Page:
Genesis 24 shows us how the choice of a bride for Isaac was God’s choice. He was the One working behind the scenes. He never spoke. He never said anything. And yet Genesis 24 clearly shows that behind the affairs of men stood Almighty God. Twice the role of angels is mentioned. Verses 7 and 40 say that God would send his angel to go before the servant and make his journey a success. Yet no angel ever visibly appears. Whatever the angel did, he did behind the scenes. God’s angel was as invisible as God himself.

Yet it all happened the way God had planned from the beginning.

Abraham sought it.
His servant found it.
The sign confirmed it.

It all happened the way God had planned from the beginning.
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Laban recognized it.
Rebekah accepted it.
Isaac enjoyed it.

But God is the one who did the choosing. He was the divine matchmaker who orchestrated the details so that the right man and the right woman would come together at precisely the right moment.

Three Lessons Regarding Guidance

This story teaches us some universal principles about seeking guidance in the everyday affairs of life. Three in particular deserve special mention.

1. Knowing God’s will involves forethought, planning, preparation and prayer.

Did Abraham do the will of God? Absolutely. He saw the need, conceived a plan, called his servant, told him what to do, and even gave him Plan B instructions. Abraham understood the will of God and then took practical steps to see that it was fulfilled.

When you focus on God, he takes responsibility for the details of your life.
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Sometimes we get too mystical about God’s will. We want dreams and visions and odd things to happen to us. God doesn’t always work that way. More often God works through the mundane details of life. As you use the means at your disposal, God takes those means and works through circumstances to see that his will is done in your life. That may include some events that seem quite miraculous to us. But whether or not we see the miraculous, our responsibility is to use the information we have to make wise plans for the future.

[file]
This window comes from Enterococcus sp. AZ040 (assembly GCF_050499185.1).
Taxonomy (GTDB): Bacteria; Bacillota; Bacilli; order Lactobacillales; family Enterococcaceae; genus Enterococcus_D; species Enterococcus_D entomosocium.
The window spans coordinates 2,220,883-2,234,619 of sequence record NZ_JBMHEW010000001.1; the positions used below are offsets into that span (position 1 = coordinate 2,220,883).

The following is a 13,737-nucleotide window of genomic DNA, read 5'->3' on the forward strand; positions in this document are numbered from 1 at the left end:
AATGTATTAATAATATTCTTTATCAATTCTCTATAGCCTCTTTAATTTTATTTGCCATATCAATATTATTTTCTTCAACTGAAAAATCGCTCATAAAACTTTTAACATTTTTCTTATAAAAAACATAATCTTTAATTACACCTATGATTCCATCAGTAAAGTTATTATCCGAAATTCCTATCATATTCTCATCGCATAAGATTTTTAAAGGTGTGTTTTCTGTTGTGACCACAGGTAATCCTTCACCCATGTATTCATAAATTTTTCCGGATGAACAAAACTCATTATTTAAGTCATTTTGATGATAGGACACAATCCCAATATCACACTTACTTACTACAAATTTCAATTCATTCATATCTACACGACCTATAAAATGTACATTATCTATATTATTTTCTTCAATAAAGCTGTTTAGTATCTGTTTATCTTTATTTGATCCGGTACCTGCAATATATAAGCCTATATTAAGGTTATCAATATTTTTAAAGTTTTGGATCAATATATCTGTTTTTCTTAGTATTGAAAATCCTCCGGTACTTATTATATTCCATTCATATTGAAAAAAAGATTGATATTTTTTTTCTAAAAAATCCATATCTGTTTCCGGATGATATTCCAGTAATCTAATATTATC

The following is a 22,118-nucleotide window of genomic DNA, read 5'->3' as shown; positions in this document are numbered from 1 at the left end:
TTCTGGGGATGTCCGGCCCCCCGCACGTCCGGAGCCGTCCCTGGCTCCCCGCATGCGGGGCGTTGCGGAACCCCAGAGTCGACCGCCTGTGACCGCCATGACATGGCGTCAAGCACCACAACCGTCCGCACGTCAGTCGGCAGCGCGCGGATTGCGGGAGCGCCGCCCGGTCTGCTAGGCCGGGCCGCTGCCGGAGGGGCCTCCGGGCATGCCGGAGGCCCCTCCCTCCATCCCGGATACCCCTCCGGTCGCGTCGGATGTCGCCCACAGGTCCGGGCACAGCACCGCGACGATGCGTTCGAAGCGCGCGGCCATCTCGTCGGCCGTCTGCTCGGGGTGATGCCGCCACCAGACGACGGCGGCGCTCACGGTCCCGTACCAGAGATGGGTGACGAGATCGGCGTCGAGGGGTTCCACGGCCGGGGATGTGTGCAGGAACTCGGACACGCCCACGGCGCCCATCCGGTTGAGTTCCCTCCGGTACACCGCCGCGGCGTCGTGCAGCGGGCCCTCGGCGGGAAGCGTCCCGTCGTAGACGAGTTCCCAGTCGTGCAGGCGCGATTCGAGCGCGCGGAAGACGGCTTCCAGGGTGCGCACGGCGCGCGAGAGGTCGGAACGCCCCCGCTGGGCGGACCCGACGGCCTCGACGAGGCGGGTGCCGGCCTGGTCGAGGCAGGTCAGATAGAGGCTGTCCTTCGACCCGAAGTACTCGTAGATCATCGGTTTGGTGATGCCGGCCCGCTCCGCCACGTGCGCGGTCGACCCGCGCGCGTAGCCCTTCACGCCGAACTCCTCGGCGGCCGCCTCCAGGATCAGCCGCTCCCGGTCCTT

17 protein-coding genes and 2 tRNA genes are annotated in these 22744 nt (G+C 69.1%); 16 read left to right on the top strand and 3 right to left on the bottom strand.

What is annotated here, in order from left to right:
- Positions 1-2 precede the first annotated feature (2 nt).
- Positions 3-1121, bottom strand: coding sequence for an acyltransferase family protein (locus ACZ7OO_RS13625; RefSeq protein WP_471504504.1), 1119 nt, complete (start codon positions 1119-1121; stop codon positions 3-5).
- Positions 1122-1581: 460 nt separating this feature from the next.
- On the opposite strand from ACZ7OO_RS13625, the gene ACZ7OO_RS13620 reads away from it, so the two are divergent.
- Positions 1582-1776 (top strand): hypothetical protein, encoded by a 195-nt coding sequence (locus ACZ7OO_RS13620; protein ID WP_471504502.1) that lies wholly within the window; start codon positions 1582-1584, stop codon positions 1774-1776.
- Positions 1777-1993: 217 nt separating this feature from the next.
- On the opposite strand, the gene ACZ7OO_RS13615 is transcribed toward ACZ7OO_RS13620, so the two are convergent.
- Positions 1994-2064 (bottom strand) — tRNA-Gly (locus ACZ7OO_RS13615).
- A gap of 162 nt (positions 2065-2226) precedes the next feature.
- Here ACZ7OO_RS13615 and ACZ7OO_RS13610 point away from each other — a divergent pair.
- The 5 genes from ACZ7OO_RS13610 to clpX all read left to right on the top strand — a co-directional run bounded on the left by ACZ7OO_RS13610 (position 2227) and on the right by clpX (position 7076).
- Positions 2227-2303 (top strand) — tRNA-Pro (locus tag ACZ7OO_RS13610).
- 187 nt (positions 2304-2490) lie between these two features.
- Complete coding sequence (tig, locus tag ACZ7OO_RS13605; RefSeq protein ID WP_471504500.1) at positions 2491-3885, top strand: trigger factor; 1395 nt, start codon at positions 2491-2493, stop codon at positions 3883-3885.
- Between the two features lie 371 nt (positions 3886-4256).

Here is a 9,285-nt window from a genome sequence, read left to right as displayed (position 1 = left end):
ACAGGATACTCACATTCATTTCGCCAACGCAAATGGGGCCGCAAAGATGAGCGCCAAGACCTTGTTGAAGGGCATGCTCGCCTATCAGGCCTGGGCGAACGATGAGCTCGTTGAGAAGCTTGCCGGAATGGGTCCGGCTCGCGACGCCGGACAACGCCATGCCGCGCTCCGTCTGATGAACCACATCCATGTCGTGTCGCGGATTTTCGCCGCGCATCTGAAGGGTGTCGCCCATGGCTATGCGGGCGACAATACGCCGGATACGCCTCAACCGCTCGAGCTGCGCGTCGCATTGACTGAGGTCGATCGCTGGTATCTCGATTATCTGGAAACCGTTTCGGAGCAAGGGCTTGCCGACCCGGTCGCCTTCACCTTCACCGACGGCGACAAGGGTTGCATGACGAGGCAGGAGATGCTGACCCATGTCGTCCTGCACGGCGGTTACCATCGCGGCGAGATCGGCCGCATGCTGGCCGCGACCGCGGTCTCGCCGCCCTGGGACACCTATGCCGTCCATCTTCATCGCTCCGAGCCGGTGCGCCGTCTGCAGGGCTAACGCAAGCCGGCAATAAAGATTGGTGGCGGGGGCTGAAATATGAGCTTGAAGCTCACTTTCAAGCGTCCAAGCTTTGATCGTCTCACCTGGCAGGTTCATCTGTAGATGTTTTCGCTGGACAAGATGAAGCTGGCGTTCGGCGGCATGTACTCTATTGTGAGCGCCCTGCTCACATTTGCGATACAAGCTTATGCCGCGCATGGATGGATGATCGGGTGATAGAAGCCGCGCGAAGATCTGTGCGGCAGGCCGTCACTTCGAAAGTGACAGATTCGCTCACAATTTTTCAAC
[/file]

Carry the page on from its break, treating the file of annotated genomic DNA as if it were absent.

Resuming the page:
2. Focus on the Lord and leave the details in his hands.

God’s will is more like a sunrise than a sunburst.
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God holds himself responsible to guide your life. When you put him first, the Lord says, “I will make sure you get to the right place at the right time.” When you focus on God, he takes responsibility for the details of your life. Obsessive concern over questions like “Should I get married?” or “Should I take this new job?” or “Which home should we buy?” leads you down the wrong trail. Focus on God. Focus on being faithful to him and knowing him. Focus on doing what God wants you to do. He will take care of the details of your life. He did it for Isaac, and he will do it for you.

3. Since God is in control of the minute details of life, you can relax, knowing that he will reveal his plan for your life one step at a time.

God’s will is more like a sunrise than a sunburst. Early in the morning the sun begins to peek above the eastern horizon. At first the sky lightens, then the first rays streak across the sky, then the rim of the sun begins to rise slowly above the earth. Eventually the whole sun is revealed, rising until it dominates the sky, giving light to the earth and driving away the darkness. God’s will is like that. At first we see his plan dimly, and then the outline begins to emerge. Slowly, over time, the clouds vanish, the darkness disappears, and the brightness of his presence fills our lives.

Do you get anxious at sunrise when all you can see is the tiny rim of the sun? If you wait long enough you will see the sun in all its brilliance. The same is true of God’s plan for your life. You never see everything in advance, but if you wait long enough, God always reveals his will.

So relax! God is in charge. When the time is right the darkness will vanish, and all that is vague will be made perfectly clear.

Loving Father, teach us to trust you. We want clear direction, and you say, “Give me your heart.” We want precise answers, and you say, “Trust me to do right.” We want to know about tomorrow, and you say, “Follow me today.” Lord, make us willing to be made willing to do your will in everything.  We pray in Jesus’ name, Amen.

Do you have any thoughts or questions about this post?